Parenting during a pandemic: Parents juggle work, childcare and the unknown

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Graphic by Catherine Buchaniec

Amidst the coronavirus pandemic, parents are working from home while simultaneously caring for their children. Many parents don’t know when child care will resume.

Zoe Malin, Reporter

Weeks ago, Denise Barreto’s house was quiet. Her 14-year-old son attended high school locally and her 18-year-old daughter lived in California for college. Barreto, an entrepreneur who owns two companies, was busy working with clients every day.

Then, COVID-19 changed everything.

Schools canceled in-person classes and Barreto’s work abruptly dwindled. Everyone was suddenly — and unexpectedly — back under one roof.

Since the beginning of the pandemic, parents have navigated uncharted territory, working from home while simultaneously caring for their children. Barreto works from home, although her income is a fraction of what it was before the pandemic. At the same time, she said she keeps her kids on track with their online classes and constantly worries about the state of the world.

Barreto said she’s been “hustling” for the past few months.

“As a parent, you can’t wallow in this moment,” Barreto said. “I have to keep going and hold it down at home.”

After weeks of sheltering at home, many parents don’t know when child care will resume. Ashley Dalmau Holmes, the mom of a toddler and a newborn, said the unknown is “really scary.”

Dalmau Holmes, a lawyer, is currently on maternity leave. However, the pandemic disrupted the childcare arrangements she had planned for the future. Her husband, a stay-at-home father, planned to care for the kids with help from his mother. Additionally, she expected her daughter to attend a half-day toddler program. Now, Dalmau Holmes said everything is in flux.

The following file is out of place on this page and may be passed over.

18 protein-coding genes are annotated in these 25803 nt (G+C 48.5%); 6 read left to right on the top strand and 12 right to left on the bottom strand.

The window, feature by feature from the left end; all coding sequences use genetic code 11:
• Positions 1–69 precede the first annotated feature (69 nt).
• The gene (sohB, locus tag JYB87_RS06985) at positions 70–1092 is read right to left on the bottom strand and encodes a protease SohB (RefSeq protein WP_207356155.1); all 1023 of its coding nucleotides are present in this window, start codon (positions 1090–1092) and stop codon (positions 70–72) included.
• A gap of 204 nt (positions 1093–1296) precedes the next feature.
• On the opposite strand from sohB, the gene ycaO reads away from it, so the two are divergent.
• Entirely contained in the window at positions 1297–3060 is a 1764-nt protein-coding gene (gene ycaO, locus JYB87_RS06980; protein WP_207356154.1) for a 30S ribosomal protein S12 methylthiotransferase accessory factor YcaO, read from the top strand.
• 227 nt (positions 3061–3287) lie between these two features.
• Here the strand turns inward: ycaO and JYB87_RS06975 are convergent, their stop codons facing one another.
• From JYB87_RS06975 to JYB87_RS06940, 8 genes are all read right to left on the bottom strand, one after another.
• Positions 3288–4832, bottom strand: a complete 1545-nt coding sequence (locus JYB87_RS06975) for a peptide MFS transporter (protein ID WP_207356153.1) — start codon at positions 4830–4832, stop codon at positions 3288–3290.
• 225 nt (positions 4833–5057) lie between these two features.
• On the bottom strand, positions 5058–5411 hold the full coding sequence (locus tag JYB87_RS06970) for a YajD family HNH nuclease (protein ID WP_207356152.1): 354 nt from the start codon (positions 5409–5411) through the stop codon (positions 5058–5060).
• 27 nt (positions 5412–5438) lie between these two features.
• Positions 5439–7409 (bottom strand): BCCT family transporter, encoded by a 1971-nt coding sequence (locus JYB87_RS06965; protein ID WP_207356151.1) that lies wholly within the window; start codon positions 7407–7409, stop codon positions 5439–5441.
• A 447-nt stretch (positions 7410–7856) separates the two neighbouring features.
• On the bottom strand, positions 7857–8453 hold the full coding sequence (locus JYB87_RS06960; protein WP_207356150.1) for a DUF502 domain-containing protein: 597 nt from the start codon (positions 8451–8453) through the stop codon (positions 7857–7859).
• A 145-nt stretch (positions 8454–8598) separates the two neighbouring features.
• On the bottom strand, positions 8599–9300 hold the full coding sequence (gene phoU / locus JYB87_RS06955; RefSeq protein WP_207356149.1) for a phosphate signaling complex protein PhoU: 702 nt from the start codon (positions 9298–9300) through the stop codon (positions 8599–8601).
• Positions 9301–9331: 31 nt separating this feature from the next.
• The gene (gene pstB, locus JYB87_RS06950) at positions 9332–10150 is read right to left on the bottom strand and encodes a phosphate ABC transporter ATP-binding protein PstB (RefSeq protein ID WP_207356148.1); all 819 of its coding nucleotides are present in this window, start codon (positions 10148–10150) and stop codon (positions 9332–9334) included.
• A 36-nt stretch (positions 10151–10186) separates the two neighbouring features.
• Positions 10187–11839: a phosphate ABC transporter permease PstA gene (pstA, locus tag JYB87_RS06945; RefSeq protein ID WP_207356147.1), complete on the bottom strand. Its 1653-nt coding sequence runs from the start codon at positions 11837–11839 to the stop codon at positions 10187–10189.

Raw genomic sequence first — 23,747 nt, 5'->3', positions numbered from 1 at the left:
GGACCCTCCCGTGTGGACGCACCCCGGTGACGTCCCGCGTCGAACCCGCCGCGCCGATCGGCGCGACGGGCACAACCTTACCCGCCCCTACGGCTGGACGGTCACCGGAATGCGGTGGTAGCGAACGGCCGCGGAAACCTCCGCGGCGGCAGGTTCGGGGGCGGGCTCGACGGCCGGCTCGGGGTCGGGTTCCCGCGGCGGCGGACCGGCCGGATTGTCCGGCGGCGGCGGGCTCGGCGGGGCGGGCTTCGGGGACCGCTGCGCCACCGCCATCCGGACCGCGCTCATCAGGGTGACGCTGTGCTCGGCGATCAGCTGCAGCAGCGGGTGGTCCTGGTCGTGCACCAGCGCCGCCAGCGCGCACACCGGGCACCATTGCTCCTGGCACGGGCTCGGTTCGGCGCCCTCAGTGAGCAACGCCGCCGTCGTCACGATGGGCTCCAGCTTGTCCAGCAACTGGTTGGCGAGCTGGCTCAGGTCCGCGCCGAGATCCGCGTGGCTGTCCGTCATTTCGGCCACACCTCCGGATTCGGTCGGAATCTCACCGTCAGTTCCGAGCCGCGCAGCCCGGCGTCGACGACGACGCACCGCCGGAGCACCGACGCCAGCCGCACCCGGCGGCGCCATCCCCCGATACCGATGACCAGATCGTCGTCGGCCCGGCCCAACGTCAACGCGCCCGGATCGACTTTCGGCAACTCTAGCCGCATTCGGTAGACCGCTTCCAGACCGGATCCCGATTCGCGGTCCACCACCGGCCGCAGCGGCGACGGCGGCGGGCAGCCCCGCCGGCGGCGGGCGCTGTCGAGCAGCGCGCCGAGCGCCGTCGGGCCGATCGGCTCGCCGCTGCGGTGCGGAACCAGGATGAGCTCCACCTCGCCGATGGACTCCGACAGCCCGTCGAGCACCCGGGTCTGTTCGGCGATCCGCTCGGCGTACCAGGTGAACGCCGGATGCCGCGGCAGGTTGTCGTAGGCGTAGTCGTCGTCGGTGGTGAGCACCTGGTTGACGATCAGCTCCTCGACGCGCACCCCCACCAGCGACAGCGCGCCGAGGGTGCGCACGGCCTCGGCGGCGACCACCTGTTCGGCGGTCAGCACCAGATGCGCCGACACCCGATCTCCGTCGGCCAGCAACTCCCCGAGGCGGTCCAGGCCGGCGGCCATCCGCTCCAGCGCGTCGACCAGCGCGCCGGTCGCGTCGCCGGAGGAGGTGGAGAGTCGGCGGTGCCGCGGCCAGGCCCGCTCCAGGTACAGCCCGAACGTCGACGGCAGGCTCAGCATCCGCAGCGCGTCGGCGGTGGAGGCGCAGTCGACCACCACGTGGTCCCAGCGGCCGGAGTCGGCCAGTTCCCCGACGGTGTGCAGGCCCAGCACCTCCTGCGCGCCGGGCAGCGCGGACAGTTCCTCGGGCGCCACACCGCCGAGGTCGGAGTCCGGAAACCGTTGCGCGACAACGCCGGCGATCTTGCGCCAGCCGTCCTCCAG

“It’s a lot to have two kids under two,” Dalmau Holmes said. “I’m lucky that I’m on leave right now, but I can’t imagine what life is going to look like when I go back.”

Skokie’s Mosaic Early Childhood Center is offering emergency child care services for essential workers. Director Erum Jumani said Illinois issued the center an emergency child care license in March. The center operates under strict health and safety parameters. For example, the center monitors employees and kids’ temperatures throughout the day and frequently sanitizes classrooms.

To be eligible for emergency child care, essential workers must meet specific requirements, Jumani said. Following Gov. J.B. Pritzker’s guidelines, parents must prove they’re essential workers who either work from or outside the home.

If parents send their children to Mosaic, all those ages 6 weeks to 12 years old who live in the household must attend. Additionally, if children live with an individual 60 years or older, they are automatically disqualified. Jumani said these criteria are stringent, but necessary.

“We tell parents that we would rather they keep their children at home,” Jumani said. “But we understand that for some, that’s just not possible right now. We’re a resource.”

Steph Meyers, an Evanston-based therapist, currently sees patients through a telehealth platform. She has two children, a sixth-grader and a ninth-grader. Meyers said her kids don’t need as much hands-on care compared to younger children, but they still require some supervision, especially with school work.

“We’re towards the end of the school year, and I don’t think there’s a single parent who is not grateful for that,” Meyers said. “Teachers, parents and students are becoming fried as the days go on.”

Meyers said many of her patients are parents, so she has observed different ways they’re handling childcare, work and stress due to the coronavirus. Overall, Meyers said the difficult scenarios people are facing is creating a “pressure cooker.” Clinical psychologists believe they’re seeing the beginning of a mental health crisis, she said.

“I’m concerned about the toll the pandemic is taking on people mentally and emotionally,” Meyers said. “I’m on pins and needles about it.”

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Twitter: @zoermalin

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